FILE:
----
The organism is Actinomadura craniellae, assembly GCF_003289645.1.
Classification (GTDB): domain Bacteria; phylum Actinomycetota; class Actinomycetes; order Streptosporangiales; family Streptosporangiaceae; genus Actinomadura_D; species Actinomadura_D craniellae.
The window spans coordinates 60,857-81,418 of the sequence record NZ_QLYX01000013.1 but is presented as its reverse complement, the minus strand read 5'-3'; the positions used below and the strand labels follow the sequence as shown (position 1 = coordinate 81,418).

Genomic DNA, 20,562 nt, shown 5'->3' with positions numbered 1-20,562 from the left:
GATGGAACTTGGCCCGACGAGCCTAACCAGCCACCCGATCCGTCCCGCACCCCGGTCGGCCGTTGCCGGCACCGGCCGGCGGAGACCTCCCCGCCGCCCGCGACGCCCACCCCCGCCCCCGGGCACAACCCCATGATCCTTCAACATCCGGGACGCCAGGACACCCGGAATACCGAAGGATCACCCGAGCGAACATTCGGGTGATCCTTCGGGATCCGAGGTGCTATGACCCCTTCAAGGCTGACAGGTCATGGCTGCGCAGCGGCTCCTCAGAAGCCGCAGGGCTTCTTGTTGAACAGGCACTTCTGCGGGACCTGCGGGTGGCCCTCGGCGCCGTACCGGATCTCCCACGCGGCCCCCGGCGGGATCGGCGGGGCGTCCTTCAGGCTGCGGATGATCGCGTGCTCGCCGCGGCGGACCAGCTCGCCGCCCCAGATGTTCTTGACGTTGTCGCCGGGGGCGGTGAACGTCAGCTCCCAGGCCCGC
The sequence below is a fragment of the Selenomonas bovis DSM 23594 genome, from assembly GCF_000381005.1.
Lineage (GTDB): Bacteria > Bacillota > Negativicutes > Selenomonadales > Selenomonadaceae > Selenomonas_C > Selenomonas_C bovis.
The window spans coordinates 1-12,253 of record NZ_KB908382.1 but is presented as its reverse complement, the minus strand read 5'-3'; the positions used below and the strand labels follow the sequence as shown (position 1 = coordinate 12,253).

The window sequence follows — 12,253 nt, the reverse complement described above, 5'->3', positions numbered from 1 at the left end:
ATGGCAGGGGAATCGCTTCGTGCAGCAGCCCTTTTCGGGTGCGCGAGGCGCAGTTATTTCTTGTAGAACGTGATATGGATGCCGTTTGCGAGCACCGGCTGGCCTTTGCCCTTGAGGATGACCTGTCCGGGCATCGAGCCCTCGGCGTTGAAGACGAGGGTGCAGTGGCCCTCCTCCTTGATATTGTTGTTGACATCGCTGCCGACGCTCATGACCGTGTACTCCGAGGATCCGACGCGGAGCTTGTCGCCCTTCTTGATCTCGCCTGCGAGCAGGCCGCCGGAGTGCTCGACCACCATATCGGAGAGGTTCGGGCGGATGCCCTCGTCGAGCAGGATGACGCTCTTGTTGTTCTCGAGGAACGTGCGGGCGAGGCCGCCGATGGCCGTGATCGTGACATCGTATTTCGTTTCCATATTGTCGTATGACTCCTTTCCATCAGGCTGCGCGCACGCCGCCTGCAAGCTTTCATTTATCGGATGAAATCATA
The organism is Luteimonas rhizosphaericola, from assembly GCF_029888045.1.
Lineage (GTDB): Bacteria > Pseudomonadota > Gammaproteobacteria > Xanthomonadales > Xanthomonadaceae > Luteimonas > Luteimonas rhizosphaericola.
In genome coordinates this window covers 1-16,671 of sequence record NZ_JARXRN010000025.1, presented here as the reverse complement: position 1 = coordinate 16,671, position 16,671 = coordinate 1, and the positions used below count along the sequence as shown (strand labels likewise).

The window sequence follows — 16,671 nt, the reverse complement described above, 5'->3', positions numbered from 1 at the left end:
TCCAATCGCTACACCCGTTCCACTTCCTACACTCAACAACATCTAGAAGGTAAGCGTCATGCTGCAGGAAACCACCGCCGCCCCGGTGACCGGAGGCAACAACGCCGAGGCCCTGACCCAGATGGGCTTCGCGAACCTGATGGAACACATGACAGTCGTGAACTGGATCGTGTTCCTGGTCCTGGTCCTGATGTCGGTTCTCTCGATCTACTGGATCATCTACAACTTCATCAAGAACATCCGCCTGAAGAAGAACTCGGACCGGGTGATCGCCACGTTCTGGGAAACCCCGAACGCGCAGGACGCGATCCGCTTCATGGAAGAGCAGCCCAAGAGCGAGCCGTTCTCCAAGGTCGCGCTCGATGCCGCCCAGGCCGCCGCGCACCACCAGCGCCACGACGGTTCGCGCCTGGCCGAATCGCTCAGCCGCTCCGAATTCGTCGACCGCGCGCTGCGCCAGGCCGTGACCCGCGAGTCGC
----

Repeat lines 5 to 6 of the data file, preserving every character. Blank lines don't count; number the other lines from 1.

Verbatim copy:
GATGGAACTTGGCCCGACGAGCCTAACCAGCCACCCGATCCGTCCCGCACCCCGGTCGGCCGTTGCCGGCACCGGCCGGCGGAGACCTCCCCGCCGCCCGCGACGCCCACCCCCGCCCCCGGGCACAACCCCATGATCCTTCAACATCCGGGACGCCAGGACACCCGGAATACCGAAGGATCACCCGAGCGAACATTCGGGTGATCCTTCGGGATCCGAGGTGCTATGACCCCTTCAAGGCTGACAGGTCATGGCTGCGCAGCGGCTCCTCAGAAGCCGCAGGGCTTCTTGTTGAACAGGCACTTCTGCGGGACCTGCGGGTGGCCCTCGGCGCCGTACCGGATCTCCCACGCGGCCCCCGGCGGGATCGGCGGGGCGTCCTTCAGGCTGCGGATGATCGCGTGCTCGCCGCGGCGGACCAGCTCGCCGCCCCAGATGTTCTTGACGTTGTCGCCGGGGGCGGTGAACGTCAGCTCCCAGGCCCGC
The sequence below is a fragment of the Selenomonas bovis DSM 23594 genome, from assembly GCF_000381005.1.